Many important facts are missing from your description but I am confident that we can already conclude that it would almost certainly be impossible, for two reasons:
- For you to be French, your father would need to have been French when you were born. From your question, it seems he was born before your grandfather became French. Theoretically it could be possible that your father became French at the same time as your grandfather but there are several conditions and you would need documentary evidence of that (for example a décret de naturalisation naming your father).
- Even if your father was born French he needs to make use of his citizenship (that's called possession d'état and means something like applying for a passport) lest his citizenship lapses and it becomes impossible to transmit it to his children. We have a bunch of questions about this already but 1936 is a long time ago and it's very likely this rule would prevent you from claiming French citizenship, even if your father was, in fact, a French citizen.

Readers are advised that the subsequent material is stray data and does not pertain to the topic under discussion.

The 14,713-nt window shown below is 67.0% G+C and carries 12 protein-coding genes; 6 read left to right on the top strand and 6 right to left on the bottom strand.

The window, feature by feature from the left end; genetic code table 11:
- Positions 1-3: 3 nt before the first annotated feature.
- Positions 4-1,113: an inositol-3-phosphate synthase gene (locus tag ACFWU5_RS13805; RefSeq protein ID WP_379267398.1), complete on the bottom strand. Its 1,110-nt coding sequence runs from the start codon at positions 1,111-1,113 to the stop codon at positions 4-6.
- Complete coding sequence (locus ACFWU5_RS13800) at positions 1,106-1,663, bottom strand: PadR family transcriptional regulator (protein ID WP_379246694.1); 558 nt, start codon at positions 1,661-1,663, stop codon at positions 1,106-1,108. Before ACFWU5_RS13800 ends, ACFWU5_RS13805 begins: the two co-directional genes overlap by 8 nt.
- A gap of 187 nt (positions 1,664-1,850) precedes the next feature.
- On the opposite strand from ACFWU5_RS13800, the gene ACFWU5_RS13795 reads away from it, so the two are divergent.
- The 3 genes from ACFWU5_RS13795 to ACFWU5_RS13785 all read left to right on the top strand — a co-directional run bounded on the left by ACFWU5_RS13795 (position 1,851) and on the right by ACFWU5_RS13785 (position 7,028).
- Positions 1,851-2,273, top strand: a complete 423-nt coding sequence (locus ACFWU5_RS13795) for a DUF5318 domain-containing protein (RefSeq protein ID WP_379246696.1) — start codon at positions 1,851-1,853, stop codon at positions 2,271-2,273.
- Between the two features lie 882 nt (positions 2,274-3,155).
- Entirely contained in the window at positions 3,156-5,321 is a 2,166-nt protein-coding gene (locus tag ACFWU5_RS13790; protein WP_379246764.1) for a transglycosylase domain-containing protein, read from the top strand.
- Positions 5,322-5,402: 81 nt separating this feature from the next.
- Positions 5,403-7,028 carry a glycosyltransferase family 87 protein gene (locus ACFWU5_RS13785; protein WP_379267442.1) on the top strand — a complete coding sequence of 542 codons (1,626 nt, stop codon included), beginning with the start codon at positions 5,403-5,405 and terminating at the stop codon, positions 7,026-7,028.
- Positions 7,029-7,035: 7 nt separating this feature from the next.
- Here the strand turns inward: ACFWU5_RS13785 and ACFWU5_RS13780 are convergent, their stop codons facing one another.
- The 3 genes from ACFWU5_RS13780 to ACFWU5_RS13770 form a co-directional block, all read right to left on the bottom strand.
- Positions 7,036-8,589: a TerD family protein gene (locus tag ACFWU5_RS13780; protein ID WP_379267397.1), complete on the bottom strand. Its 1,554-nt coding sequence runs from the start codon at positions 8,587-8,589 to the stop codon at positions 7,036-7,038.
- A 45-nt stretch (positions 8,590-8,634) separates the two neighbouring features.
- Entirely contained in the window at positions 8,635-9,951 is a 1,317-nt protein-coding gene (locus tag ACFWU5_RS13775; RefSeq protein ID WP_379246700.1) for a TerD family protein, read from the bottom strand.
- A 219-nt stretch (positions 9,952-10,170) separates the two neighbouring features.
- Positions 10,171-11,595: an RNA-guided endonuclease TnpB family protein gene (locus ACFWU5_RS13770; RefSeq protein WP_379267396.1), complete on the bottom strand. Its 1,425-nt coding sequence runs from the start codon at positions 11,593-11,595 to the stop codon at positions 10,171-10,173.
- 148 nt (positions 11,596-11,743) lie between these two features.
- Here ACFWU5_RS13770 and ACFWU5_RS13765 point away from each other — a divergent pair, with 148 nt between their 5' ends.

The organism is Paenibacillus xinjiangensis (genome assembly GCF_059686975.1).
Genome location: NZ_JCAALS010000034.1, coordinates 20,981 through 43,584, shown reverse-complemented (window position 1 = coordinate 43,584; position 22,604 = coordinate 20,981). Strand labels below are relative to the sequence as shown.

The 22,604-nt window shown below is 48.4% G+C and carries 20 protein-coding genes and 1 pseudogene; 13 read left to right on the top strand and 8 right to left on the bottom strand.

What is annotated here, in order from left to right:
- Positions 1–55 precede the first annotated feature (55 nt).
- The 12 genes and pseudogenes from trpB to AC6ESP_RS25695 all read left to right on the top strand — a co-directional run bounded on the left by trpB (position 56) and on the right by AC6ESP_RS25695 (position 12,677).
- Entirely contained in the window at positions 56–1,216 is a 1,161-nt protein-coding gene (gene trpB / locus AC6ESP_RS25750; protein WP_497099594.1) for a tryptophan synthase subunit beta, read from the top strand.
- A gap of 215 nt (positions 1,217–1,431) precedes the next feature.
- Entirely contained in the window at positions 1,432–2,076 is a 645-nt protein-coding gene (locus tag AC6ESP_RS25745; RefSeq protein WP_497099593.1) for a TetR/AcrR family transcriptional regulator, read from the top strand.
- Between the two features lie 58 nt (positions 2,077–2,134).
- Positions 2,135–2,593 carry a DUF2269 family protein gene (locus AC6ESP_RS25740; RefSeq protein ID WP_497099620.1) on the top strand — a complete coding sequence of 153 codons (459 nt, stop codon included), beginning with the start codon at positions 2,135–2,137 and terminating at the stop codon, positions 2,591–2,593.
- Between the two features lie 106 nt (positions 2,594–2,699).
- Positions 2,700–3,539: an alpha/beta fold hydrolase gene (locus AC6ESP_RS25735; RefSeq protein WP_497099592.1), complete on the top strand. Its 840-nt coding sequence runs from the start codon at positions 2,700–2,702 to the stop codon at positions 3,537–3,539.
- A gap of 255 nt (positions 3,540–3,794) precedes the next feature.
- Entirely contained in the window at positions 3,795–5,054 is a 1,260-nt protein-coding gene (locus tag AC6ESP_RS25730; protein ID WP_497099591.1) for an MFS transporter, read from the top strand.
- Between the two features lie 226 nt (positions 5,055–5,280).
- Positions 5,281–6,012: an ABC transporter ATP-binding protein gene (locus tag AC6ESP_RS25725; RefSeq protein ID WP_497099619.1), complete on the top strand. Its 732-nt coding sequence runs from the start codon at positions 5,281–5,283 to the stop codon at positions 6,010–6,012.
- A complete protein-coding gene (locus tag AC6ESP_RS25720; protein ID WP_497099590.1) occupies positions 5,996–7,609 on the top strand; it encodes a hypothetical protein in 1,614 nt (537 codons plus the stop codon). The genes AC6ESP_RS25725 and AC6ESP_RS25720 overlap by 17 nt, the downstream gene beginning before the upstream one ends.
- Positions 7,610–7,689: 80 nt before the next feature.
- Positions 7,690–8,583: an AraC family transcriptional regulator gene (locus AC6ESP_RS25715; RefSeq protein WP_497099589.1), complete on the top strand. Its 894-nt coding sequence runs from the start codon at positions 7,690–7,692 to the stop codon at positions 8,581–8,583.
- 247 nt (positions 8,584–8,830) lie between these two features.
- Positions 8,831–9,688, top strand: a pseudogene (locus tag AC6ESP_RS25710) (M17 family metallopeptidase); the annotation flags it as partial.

Both are major hurdles in themselves and that's ignoring any complication arising from the handover of the French territories in India or any potential change in the rules over time.
Either way, without evidence that your father was French and making use of his citizenship, there is no way for you to prove you are French yourself. From that perspective, your grandfather's status doesn't matter much.